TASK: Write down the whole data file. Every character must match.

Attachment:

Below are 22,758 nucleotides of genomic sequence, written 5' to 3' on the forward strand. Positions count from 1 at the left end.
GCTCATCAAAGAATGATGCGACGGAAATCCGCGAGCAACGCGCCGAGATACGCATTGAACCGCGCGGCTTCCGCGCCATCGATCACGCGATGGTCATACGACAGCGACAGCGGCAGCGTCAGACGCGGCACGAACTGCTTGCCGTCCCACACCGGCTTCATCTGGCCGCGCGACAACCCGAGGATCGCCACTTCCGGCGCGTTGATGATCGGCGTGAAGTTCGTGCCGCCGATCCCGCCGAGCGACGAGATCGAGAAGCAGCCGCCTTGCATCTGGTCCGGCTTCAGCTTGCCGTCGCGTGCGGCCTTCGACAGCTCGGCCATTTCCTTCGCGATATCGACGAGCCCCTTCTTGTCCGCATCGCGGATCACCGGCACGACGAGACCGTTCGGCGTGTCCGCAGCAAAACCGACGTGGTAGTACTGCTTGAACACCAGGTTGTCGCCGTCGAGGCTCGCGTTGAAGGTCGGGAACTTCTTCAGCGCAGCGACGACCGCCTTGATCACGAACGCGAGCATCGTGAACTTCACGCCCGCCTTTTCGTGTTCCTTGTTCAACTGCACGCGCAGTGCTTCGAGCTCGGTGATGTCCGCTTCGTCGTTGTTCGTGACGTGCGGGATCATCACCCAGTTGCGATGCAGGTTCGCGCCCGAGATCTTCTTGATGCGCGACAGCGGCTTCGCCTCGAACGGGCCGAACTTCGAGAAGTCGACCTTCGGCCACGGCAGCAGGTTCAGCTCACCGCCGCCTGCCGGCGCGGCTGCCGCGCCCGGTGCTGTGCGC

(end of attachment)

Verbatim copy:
Below are 22,758 nucleotides of genomic sequence, written 5' to 3' on the forward strand. Positions count from 1 at the left end.
GCTCATCAAAGAATGATGCGACGGAAATCCGCGAGCAACGCGCCGAGATACGCATTGAACCGCGCGGCTTCCGCGCCATCGATCACGCGATGGTCATACGACAGCGACAGCGGCAGCGTCAGACGCGGCACGAACTGCTTGCCGTCCCACACCGGCTTCATCTGGCCGCGCGACAACCCGAGGATCGCCACTTCCGGCGCGTTGATGATCGGCGTGAAGTTCGTGCCGCCGATCCCGCCGAGCGACGAGATCGAGAAGCAGCCGCCTTGCATCTGGTCCGGCTTCAGCTTGCCGTCGCGTGCGGCCTTCGACAGCTCGGCCATTTCCTTCGCGATATCGACGAGCCCCTTCTTGTCCGCATCGCGGATCACCGGCACGACGAGACCGTTCGGCGTGTCCGCAGCAAAACCGACGTGGTAGTACTGCTTGAACACCAGGTTGTCGCCGTCGAGGCTCGCGTTGAAGGTCGGGAACTTCTTCAGCGCAGCGACGACCGCCTTGATCACGAACGCGAGCATCGTGAACTTCACGCCCGCCTTTTCGTGTTCCTTGTTCAACTGCACGCGCAGTGCTTCGAGCTCGGTGATGTCCGCTTCGTCGTTGTTCGTGACGTGCGGGATCATCACCCAGTTGCGATGCAGGTTCGCGCCCGAGATCTTCTTGATGCGCGACAGCGGCTTCGCCTCGAACGGGCCGAACTTCGAGAAGTCGACCTTCGGCCACGGCAGCAGGTTCAGCTCACCGCCGCCTGCCGGCGCGGCTGCCGCGCCCGGTGCTGTGCGC